We interrupt this blog for a photo public service announcement (PSA).
I was on day three of a four day conference I was documenting. We’d just come down from the Mount of Olives, and I was cooling off before dinner. I was also getting my photo gear ready for the evening session.
So I take out the camera with the telephoto lens out of the backpack and go to put the hood on when I see this:
After a moment of panic, I see that only the front glass is cracked. Why did that console me? Because it was only the UV filter.
Most lenses have an inner thread on the front so that you can attach filters that enhance color or contrast or add a special effect. But we add most of those enhancements with Photoshop or other software these days.
The UV filter, as it says on the back of my replacement filter’s box, “absorbs UVB and UVC rays to give clearer and sharper pictures with less haze.” Here’s the really important part: “Constant use for lens protection is recommended.”
See-through lens cap
When I started my first photojournalism internship as I changed from copy editor to photographer, I asked the photo editor at the Idaho Falls Post-Register if there were lens caps for the lenses. He laughed a hardy laugh.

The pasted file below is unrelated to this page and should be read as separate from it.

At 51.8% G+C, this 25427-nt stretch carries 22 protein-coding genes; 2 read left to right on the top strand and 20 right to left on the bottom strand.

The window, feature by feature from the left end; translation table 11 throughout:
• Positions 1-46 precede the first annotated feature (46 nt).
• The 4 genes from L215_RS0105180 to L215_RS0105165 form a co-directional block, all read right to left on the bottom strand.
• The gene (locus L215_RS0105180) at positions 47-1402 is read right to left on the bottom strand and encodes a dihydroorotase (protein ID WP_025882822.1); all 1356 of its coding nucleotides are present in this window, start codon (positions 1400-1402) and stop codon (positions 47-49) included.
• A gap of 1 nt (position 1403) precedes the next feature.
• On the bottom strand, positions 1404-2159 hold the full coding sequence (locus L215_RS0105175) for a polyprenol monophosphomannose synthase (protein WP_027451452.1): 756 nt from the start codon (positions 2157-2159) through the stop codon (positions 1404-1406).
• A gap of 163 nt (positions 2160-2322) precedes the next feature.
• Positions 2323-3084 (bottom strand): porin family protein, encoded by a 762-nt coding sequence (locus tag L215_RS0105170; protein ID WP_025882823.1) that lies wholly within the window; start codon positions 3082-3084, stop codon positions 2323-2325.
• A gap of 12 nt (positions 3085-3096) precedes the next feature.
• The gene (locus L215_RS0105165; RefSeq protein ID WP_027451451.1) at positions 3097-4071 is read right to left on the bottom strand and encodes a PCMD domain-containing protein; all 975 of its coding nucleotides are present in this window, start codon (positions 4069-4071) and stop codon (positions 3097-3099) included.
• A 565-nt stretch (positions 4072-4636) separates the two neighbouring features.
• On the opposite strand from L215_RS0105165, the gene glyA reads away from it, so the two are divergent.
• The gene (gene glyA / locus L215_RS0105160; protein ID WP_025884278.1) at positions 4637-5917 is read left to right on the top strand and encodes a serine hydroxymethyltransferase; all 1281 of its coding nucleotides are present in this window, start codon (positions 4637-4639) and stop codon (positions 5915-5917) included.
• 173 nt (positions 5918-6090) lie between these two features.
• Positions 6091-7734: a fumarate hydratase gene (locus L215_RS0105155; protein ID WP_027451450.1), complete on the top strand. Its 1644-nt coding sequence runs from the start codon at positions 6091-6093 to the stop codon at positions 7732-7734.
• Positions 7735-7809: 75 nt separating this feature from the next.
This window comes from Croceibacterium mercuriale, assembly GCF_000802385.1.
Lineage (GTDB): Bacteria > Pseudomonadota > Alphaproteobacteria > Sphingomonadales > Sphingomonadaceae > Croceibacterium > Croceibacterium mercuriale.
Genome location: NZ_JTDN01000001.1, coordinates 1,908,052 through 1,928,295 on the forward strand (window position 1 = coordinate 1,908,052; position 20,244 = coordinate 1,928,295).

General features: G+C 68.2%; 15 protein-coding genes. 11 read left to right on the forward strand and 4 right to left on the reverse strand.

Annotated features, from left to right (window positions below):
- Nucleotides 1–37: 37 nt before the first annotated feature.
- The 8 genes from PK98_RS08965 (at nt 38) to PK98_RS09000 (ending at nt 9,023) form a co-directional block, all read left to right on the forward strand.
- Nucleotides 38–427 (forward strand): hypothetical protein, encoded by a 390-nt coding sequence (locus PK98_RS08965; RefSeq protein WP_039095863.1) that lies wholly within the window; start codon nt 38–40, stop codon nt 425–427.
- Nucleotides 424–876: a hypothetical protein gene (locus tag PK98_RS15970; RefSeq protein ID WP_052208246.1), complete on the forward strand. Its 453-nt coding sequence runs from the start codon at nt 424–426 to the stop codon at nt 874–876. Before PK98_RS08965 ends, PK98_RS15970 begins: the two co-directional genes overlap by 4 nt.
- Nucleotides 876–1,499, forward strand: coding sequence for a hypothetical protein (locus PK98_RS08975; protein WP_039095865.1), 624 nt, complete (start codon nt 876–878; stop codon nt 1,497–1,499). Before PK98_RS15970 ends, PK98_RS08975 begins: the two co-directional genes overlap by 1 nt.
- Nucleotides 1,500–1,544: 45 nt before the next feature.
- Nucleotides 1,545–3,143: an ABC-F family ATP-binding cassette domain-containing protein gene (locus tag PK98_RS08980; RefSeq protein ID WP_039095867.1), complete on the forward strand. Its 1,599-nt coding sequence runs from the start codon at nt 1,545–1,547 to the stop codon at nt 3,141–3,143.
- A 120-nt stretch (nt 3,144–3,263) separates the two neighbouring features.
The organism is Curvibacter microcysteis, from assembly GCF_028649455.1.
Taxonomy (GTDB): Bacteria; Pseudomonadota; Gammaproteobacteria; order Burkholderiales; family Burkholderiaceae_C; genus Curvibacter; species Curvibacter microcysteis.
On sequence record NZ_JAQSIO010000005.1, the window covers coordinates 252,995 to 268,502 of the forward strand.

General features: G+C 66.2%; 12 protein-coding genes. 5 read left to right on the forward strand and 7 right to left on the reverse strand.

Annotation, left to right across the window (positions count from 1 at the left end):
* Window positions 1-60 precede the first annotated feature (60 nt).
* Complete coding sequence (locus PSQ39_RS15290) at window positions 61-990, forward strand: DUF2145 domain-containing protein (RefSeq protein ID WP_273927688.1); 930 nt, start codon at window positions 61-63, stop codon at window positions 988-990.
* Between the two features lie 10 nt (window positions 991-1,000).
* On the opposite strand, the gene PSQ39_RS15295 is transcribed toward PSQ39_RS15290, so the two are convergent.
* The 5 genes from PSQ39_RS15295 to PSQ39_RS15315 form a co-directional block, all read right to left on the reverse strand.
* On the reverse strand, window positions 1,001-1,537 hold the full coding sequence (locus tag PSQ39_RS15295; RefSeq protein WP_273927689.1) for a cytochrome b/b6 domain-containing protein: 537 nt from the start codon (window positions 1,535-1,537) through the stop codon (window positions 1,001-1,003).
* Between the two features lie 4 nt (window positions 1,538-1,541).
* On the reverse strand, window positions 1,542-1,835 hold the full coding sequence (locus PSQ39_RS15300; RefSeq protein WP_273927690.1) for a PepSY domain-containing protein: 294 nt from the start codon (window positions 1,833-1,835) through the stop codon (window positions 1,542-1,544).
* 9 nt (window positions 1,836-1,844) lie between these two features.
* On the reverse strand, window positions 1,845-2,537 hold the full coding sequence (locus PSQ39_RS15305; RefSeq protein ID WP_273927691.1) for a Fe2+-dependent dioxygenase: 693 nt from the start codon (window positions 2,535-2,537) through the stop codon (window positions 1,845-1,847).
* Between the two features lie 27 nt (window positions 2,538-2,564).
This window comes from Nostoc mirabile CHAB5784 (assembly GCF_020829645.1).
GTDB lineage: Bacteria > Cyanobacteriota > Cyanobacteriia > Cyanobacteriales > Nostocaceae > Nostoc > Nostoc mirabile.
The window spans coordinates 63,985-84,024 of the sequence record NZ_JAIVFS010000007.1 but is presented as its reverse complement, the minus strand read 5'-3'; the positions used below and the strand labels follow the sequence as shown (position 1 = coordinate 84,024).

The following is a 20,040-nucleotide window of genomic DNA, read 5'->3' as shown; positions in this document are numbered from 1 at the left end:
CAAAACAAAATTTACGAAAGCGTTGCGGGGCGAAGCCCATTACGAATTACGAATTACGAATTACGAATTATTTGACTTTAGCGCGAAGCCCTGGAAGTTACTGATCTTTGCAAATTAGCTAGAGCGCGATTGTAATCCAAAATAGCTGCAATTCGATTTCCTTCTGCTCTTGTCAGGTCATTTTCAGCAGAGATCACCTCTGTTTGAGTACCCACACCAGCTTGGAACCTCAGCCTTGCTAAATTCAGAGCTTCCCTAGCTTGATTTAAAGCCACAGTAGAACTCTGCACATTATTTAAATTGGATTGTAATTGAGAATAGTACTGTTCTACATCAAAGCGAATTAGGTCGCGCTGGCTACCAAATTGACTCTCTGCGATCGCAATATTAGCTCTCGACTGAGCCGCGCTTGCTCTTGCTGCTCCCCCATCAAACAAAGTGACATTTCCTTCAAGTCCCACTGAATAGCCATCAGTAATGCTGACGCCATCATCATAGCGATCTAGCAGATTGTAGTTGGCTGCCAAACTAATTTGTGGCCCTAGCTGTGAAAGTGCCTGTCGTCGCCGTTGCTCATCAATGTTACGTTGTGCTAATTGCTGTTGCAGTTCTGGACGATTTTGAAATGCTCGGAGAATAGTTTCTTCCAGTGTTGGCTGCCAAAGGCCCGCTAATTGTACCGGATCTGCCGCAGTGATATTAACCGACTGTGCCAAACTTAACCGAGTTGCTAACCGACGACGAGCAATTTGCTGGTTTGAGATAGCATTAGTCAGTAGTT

The UV filter is your see-through lens cap. It protects the front element of your lens from dust and scratches. The UV filter is the piece of glass you’re not afraid to clean with a bit of spit and your shirt edge in a pinch.
It is also a sacrificial piece of glass that is likely to break should the lens get knocked. Instead of hundreds or even thousands of dollars to repair or replace a camera lens, a UV filter can cost anywhere between $10 to $100 (depending on brand, size and glass quality).
At the camera shop where I bought the replacement, they tried to sell me the more expensive filter. I asked them for the most inexpensive one. “They’re made to be broken,” I said.
In case you are wondering, I shot the rest of the conference with the cracked filter. I was shooting the telephoto at f/2.8 and f/4. The depth of field is so shallow that the camera sees past the crack to what you focus on.
It’s the same concept as shooting (particularly sports) through a fence. If your depth of field is shallow enough, the camera doesn’t see the fence when you focus on what’s beyond it. This is best done with a telephoto lens at f/4 and faster.